OKLAHOMA CITY – Some health officials are already forecasting a bad flu season.

Health officials, meanwhile, are urging Oklahomans to get their flu shots as soon as possible.

While the severity of flu season is hard to predict, Integris Health officials said in an email that “some experts are already forecasting a bad year.”

Centers for Disease Control and Prevention reports already are showing a spike in the number of new flu cases, Integris officials said.

Some expect the flu to be bad this year because the southern hemisphere is experiencing an active season with the H3N2 strain, which causes particularly severe symptoms, Integris officials said. The southern hemisphere’s influenza activity is seen as an indicator of what’s heading to the United States, Integris officials said.

This year’s flu vaccine contains the H3N2 strain, health officials said.

“Last year’s vaccine was only about 30 percent effective, so I know there are a lot of people out there saying the flu shot doesn’t work,” said Dr. Tommy Ibrahim, the chief physician executive at Integris, in a statement. “But I like to compare it to wearing your seat belt. You might still get hurt if you have an accident, but chances are you won’t be injured as badly as you would have if you had not been wearing a seat belt. The same thing goes with the flu shot.”

Thus far, Oklahoma State Department of Health spokesman Tony Sellars said Oklahoma’s flu numbers aren’t out of the ordinary from what officials usually see.

He said officials will not know how severe flu season is until around January 2020. Flu season runs from October until April, but usually peaks between December and February.

Sellars said it’s also too early to know how effective the vaccine will be.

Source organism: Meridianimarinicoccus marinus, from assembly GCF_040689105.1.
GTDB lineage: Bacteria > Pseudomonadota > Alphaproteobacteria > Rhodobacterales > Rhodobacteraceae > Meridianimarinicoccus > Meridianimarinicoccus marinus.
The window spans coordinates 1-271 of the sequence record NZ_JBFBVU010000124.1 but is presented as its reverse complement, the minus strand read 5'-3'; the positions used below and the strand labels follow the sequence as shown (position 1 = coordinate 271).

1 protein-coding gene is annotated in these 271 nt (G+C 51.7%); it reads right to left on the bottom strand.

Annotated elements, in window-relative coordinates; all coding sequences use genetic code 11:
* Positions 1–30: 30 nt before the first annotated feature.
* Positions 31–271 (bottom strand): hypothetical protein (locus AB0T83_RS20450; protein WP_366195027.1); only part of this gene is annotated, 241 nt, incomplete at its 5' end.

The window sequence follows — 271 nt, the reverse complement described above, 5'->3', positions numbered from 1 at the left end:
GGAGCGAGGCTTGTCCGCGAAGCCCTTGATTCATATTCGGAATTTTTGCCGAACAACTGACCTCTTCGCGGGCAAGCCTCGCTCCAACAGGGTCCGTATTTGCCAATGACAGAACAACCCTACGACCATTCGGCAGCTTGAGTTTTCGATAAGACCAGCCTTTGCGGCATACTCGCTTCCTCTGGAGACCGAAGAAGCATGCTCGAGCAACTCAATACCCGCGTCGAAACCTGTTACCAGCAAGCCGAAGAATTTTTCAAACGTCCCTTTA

Still, he said health officials are urging everyone to get vaccinated. It takes about two weeks for the vaccine to take effect, so most health care providers are urging people to get inoculated now.

“Even if you get the flu, having the vaccine and the extra protection is going to lessen your symptoms,” he said.

Twenty-one county health department locations across the state are in the midst of statewide flu pandemic drills this week. All will offer flu shots at no out-of-pocket expense during the drills, Sellars said.

“This is an opportunity for us to practice working with our local, state and federal partners to respond as we would in the event of an emergency or disaster,” said Scott Sproat, the agency’s director of emergency preparedness and response service, in a statement. “Being able to provide flu shots to the public is an added bonus.”

County health departments, with the exception of Tulsa County, will continue to offer flu shots at no out-of-pocket cost through the rest flu season, Sellars said.

“We started (that program) last year so we could reach more people,” he said. “It did increase our numbers.”

Janelle Stecklein covers the Oklahoma Statehouse for CNHI's newspapers and websites.

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